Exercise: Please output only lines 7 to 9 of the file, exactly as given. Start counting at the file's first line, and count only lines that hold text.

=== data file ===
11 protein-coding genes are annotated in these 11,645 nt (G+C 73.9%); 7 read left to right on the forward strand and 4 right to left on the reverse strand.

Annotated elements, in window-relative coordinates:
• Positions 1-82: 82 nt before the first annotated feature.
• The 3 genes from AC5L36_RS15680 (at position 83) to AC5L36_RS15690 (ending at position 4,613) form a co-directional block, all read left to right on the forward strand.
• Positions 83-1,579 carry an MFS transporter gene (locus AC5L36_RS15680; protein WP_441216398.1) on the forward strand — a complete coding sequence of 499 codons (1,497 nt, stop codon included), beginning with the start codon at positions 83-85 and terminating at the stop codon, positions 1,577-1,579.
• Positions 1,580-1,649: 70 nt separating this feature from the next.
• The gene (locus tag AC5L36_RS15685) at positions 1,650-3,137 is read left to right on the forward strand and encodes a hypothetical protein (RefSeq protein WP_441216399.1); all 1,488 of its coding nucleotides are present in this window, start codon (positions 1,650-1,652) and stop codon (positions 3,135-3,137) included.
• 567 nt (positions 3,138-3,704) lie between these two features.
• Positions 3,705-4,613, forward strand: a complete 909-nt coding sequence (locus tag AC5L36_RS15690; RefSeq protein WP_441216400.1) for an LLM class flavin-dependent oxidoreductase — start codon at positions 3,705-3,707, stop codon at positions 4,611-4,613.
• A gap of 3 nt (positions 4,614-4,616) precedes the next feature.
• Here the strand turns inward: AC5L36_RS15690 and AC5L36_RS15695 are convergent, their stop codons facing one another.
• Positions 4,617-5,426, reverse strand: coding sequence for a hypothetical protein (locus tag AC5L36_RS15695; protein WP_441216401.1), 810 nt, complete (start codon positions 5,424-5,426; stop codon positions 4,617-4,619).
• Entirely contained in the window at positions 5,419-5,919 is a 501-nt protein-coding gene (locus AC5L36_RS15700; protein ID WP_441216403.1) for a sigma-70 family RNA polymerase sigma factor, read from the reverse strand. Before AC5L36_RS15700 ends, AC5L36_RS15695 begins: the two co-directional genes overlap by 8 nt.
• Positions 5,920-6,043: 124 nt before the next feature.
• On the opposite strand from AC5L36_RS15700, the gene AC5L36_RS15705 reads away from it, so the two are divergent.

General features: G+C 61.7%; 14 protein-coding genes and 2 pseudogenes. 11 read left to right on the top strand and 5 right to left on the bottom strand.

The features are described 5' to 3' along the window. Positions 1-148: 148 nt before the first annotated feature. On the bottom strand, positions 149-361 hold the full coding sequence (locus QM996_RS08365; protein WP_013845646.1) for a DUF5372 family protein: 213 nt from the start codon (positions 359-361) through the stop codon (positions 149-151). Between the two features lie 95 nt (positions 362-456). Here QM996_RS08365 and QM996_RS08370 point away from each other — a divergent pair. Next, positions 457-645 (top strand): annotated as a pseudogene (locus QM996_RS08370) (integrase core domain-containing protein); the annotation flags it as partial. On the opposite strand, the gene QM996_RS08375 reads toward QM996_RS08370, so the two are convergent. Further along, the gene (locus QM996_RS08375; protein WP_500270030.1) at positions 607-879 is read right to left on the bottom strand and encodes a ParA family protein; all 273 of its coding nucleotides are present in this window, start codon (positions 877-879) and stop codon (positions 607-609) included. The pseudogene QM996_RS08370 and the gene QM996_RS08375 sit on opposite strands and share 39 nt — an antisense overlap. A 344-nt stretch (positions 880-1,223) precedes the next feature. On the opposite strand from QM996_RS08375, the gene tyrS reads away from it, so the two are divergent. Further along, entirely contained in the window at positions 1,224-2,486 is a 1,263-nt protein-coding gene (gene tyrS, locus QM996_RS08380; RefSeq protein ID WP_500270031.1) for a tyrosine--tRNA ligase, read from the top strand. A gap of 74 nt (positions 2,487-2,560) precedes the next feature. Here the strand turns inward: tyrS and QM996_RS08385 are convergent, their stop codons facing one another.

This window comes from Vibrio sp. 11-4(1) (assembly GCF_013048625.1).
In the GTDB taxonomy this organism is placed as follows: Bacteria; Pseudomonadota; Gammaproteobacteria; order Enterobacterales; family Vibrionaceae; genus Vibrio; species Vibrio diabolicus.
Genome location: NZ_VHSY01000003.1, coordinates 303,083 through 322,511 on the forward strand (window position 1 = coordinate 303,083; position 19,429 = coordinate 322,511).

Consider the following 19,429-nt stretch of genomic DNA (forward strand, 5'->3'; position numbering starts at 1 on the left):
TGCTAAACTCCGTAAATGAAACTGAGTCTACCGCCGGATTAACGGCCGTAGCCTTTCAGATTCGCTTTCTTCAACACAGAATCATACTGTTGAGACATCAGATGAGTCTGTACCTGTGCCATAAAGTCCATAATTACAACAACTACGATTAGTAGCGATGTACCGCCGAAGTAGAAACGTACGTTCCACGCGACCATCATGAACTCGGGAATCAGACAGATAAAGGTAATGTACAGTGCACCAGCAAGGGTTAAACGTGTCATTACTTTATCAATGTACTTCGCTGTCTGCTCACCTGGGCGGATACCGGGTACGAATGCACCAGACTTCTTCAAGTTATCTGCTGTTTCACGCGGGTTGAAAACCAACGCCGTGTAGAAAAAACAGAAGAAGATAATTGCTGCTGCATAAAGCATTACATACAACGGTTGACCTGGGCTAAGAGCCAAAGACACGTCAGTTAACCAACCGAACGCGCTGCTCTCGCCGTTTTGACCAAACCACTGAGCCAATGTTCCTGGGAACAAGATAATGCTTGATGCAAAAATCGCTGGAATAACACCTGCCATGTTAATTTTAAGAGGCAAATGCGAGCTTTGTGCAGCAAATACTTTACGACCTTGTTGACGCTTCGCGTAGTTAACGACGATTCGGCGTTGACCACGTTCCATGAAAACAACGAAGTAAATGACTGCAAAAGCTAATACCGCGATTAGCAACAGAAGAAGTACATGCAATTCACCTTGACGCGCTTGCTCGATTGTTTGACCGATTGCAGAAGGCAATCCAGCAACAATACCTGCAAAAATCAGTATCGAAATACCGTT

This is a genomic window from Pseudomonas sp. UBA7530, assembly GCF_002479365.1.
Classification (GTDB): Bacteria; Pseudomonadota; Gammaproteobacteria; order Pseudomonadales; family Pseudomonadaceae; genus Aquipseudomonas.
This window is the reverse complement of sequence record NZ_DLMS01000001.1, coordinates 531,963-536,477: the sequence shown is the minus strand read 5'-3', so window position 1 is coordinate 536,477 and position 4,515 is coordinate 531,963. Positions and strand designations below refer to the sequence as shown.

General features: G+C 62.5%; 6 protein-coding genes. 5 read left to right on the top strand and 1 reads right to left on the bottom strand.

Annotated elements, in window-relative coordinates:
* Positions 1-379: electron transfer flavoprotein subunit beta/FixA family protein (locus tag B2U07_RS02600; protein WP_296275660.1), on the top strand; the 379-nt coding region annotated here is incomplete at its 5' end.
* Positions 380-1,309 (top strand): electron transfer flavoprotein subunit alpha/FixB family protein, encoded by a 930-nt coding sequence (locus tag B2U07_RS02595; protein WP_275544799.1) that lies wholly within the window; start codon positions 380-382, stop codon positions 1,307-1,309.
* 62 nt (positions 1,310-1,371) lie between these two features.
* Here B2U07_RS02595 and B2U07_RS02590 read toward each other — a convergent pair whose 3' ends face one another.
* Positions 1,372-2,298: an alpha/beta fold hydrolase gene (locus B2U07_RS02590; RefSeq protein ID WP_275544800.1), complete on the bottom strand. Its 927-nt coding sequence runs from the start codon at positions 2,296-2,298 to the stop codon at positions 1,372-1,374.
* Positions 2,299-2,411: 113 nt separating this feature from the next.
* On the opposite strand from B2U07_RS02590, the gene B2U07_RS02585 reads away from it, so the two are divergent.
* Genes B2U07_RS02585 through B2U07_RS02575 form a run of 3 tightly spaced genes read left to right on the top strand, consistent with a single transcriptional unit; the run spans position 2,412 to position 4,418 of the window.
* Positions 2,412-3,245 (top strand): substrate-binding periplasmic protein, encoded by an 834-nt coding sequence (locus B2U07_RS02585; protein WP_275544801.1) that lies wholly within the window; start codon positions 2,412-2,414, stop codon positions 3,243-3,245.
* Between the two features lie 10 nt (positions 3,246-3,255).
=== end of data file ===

• The gene (locus tag AC5L36_RS15685) at positions 1,650-3,137 is read left to right on the forward strand and encodes a hypothetical protein (RefSeq protein WP_441216399.1); all 1,488 of its coding nucleotides are present in this window, start codon (positions 1,650-1,652) and stop codon (positions 3,135-3,137) included.
• 567 nt (positions 3,138-3,704) lie between these two features.
• Positions 3,705-4,613, forward strand: a complete 909-nt coding sequence (locus tag AC5L36_RS15690; RefSeq protein WP_441216400.1) for an LLM class flavin-dependent oxidoreductase — start codon at positions 3,705-3,707, stop codon at positions 4,611-4,613.